Dear sport divers from the Netherlands, (July 3, 2018)
The Netherlands has a rich maritime past. The tangible remains of this past are often under water, including in the form of numerous shipwrecks, inside and outside the Netherlands. These wrecks are a source of memory, experience and knowledge. They are often also ecological hot spots. For relatives of people who died at sea, the wreck locations also have a very personal meaning. It is the final resting place of their loved ones.
We know more and more about the heritage that is under water. As part of the increasing use of space at sea, more and more archaeological research is being carried out. The technological possibilities for diving and doing research are increasing and as a result, more and more underwater sites are becoming accessible to more and more people. As a result, more and more shipwrecks are being discovered and identified, not in the least thanks to sports divers. By you.
The greater accessibility also makes this heritage more vulnerable. Finding and visiting a wreck can lead to heritage being damaged, intentionally or unintentionally. The warships that were sunk with their passengers occupy a special position in this. These ships, often sunk in the First and the Second World War, are considered war graves. When the peace of these ships is violated, this evokes deep emotions among relatives.
In view of the great importance of the fragile underwater heritage, with this letter we bring the current frameworks that have been set for dealing with underwater heritage to your attention. We will also discuss the way in which we want to shape the care for the underwater heritage together with you, sport divers from the Netherlands.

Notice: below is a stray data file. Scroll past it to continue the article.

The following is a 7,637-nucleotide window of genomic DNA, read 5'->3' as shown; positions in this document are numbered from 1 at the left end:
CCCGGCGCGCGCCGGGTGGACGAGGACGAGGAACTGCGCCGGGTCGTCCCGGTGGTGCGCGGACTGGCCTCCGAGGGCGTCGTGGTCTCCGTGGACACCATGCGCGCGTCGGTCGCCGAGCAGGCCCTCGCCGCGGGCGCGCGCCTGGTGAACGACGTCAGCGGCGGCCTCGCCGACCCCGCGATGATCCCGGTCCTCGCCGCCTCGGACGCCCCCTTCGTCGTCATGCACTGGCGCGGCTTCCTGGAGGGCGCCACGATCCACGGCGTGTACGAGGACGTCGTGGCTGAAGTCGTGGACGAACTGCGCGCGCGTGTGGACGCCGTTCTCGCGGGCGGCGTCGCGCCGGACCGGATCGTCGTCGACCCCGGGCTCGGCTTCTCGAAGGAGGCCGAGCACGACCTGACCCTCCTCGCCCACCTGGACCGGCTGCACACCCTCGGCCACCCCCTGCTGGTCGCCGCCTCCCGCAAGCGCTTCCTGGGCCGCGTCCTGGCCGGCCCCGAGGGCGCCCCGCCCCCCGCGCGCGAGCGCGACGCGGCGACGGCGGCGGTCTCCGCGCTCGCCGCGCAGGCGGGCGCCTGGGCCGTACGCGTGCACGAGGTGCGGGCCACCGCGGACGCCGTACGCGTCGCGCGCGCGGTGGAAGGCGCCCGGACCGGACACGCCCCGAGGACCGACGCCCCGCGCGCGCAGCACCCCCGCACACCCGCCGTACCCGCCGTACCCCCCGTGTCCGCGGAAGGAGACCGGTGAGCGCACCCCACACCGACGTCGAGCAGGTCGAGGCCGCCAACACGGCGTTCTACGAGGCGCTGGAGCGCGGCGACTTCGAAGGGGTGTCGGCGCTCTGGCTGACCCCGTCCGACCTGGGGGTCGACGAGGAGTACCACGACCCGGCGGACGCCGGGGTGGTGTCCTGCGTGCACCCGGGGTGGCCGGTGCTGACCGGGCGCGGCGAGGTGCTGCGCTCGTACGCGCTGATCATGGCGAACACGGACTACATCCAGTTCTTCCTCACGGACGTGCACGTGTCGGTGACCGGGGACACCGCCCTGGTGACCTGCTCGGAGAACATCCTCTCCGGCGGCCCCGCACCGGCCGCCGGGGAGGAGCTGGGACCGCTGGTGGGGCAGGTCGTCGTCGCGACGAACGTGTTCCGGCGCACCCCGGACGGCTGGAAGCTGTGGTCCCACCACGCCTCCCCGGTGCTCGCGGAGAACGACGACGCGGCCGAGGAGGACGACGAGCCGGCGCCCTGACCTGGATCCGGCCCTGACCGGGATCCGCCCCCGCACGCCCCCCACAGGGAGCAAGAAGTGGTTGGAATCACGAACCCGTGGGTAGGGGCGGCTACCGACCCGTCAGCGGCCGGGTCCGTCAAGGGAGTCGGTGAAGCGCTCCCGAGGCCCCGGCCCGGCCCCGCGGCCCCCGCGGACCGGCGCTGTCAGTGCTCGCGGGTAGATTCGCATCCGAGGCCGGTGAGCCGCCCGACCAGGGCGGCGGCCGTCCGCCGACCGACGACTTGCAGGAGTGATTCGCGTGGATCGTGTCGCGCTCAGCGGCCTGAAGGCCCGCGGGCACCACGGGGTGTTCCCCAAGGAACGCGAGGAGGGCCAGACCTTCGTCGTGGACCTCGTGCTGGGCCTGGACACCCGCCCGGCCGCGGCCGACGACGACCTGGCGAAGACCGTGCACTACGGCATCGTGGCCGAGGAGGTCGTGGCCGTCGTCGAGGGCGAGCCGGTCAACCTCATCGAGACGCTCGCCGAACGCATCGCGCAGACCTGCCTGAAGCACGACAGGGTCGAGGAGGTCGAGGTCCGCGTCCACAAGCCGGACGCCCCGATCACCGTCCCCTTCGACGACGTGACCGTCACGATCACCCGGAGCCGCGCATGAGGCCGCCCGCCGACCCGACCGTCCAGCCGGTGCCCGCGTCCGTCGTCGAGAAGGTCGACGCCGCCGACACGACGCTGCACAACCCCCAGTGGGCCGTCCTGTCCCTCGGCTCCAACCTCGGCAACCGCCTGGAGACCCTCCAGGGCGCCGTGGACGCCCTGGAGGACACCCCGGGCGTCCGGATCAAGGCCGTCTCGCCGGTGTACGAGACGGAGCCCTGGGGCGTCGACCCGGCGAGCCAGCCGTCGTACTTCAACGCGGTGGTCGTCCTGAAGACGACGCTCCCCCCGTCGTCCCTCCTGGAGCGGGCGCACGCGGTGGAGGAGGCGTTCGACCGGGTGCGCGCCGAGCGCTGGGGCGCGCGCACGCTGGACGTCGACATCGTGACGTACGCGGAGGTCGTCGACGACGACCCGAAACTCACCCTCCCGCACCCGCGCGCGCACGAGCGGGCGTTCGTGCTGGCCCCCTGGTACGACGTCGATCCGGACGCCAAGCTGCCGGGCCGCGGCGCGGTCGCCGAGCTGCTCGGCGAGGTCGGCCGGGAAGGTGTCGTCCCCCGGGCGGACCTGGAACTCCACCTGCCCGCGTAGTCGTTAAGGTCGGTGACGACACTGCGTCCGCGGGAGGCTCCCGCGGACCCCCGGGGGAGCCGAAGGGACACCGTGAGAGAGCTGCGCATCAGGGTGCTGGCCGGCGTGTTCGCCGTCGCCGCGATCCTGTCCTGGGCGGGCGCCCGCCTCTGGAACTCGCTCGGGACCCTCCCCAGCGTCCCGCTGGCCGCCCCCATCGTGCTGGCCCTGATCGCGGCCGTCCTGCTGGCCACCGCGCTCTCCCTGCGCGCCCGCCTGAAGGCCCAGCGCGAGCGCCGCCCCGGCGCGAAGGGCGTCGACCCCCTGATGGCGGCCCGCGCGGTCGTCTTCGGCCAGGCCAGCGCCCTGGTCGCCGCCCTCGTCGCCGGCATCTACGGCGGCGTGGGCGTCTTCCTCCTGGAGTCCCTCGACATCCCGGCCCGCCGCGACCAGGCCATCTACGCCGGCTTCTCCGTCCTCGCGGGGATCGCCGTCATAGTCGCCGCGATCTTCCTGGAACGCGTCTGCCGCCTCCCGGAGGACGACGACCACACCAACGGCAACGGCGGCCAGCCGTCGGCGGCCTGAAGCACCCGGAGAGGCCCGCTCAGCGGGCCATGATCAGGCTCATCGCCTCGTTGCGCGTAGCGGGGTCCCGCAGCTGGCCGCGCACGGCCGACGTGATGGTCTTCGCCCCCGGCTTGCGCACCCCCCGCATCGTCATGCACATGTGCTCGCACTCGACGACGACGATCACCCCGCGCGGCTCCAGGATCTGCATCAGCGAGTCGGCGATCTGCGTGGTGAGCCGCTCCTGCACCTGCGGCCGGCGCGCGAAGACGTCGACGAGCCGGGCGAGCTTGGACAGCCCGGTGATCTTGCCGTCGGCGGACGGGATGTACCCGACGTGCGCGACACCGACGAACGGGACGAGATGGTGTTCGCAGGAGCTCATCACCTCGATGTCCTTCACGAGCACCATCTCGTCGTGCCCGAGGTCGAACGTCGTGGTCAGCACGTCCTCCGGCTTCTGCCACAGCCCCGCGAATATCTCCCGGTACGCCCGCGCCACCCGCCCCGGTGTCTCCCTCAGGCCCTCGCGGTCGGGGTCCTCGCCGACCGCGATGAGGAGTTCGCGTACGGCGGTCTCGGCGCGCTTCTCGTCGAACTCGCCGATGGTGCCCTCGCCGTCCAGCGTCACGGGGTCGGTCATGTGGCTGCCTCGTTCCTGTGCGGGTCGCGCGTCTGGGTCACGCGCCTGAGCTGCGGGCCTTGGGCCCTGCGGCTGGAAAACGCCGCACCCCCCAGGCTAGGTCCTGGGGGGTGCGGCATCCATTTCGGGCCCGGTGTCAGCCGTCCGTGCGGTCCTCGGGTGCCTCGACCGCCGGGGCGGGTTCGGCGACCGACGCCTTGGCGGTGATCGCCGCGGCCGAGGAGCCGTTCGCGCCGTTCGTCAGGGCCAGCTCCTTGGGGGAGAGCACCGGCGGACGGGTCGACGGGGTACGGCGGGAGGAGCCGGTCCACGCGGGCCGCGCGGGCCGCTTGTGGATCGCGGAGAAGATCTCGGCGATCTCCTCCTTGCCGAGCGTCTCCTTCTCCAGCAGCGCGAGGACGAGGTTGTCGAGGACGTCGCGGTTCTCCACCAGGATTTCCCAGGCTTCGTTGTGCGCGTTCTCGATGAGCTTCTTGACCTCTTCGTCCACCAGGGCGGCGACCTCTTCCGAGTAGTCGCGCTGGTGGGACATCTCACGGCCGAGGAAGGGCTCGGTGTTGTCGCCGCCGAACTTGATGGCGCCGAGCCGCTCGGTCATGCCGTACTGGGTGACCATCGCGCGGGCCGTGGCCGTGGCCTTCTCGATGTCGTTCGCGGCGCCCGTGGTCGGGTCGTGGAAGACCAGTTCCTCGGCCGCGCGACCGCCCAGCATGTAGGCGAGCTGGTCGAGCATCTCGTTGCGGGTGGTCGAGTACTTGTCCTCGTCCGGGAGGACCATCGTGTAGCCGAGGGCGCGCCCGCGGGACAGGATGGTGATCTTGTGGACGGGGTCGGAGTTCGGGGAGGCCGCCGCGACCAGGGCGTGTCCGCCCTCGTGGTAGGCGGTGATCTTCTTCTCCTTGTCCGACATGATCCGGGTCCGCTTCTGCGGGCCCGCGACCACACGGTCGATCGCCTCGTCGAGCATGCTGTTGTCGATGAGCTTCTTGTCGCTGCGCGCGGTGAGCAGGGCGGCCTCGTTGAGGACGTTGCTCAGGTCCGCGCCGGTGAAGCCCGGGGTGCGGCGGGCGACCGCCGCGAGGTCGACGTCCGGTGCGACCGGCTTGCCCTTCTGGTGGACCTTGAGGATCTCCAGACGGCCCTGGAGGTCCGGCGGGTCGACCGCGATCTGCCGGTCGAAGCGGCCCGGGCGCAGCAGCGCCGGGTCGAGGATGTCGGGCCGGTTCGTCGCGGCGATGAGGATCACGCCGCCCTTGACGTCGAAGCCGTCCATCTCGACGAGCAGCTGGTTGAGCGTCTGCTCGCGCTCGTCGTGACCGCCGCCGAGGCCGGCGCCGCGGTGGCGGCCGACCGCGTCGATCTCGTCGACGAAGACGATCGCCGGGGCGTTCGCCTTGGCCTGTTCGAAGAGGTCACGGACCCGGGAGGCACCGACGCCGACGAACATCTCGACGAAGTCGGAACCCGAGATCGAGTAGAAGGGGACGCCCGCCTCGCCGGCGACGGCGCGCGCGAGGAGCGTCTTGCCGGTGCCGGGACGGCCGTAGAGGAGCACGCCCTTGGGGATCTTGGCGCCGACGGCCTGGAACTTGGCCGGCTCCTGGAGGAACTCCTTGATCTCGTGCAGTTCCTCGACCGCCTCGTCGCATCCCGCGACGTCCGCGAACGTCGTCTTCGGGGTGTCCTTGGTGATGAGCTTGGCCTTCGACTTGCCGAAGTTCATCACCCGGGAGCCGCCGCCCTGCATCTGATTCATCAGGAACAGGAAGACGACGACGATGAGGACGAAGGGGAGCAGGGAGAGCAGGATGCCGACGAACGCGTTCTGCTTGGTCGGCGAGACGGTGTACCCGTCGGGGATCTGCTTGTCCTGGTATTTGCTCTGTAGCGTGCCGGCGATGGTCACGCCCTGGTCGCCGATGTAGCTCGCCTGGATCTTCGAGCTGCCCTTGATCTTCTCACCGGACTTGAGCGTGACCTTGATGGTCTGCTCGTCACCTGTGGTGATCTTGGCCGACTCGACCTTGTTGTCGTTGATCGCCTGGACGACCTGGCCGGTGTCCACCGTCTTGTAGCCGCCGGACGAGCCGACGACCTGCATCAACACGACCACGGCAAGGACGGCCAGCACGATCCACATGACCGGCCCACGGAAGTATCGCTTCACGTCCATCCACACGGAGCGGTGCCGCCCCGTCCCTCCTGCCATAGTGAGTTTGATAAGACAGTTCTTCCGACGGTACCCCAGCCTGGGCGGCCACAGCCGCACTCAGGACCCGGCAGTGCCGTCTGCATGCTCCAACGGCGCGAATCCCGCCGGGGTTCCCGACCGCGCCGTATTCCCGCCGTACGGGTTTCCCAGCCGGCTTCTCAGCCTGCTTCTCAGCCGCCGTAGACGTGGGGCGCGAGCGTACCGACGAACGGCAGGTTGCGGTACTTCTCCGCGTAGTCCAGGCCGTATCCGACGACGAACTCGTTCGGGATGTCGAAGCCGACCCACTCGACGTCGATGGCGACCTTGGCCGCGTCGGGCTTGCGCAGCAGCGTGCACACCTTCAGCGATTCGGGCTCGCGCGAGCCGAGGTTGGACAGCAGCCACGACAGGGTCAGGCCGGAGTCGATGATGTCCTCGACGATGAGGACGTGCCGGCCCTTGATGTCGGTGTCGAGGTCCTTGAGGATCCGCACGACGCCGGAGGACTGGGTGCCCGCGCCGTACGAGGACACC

Due to the vulnerability of our underwater heritage, it has been decided in the Heritage Act (2016) to adjust the excavation ban for underwater excavation. With this modification it is explicitly forbidden to move or remove heritage from the seabed. This prohibition applies in Dutch territorial waters and in the contiguous zone (up to 24 miles from the coast).
Underwater heritage is, however, not only in the Dutch coastal waters, but also outside. It goes without saying that this heritage also requires careful consideration, even if the Heritage Act does not apply there. To protect the underwater heritage in international waters, the Netherlands announced two years ago that it would ratify the Unesco Convention for the protection of underwater cultural heritage.
Sunken warships enjoy sovereign immunity wherever they are in the world. This means that these wrecks may not be entered without the express consent of the flag state. The same applies to taking objects. Out of respect for the relatives of people on board, it is also important to be cautious about distributing film images and photos of the wrecks, on social media, or other communication channels.
We expect from you as a sport diver that you are aware of these rules and act on them. At the same time, we also realize that many recreational divers play an important and positive role in the management and preservation of the underwater heritage. You help to increase knowledge about underwater heritage, monitor the situation of wrecks and identify threats. You also contribute by bringing the underwater heritage to the attention of a broad public. With this you play an important additional role on the small amount of professionals in maritime archaeology.
In recent years there has been a growing cooperation between sport divers and the government. We attach great importance to that. The government is in close contact with the most important umbrella organizations of volunteers for maritime archaeology: the National Working Group Archaeology Underwater (LWAOW) and the Maritime Research Foundation North Sea (STIMON). By means of a number of pilots, the past few years have been explored how the role of recreational divers in maritime heritage care can be shaped and how obstacles to cooperation can be removed. Here, further steps will be taken in the coming period. The international agreements described above naturally remain in force.
The government wants to intensify the care for the underwater heritage in the coming years. The underwater heritage is better mapped. There will be more research into wrecks that are threatened by erosion. The subject is also getting higher and higher on the agenda for provinces and municipalities. We would like to join you with all that!
the Minister of Education, Culture and Science,
Ingrid van Engelshoven
the Minister of Defence,
Drs. A.Th.B. Bijleveld-Schouten
Translated from original by Noordzee Maritiem.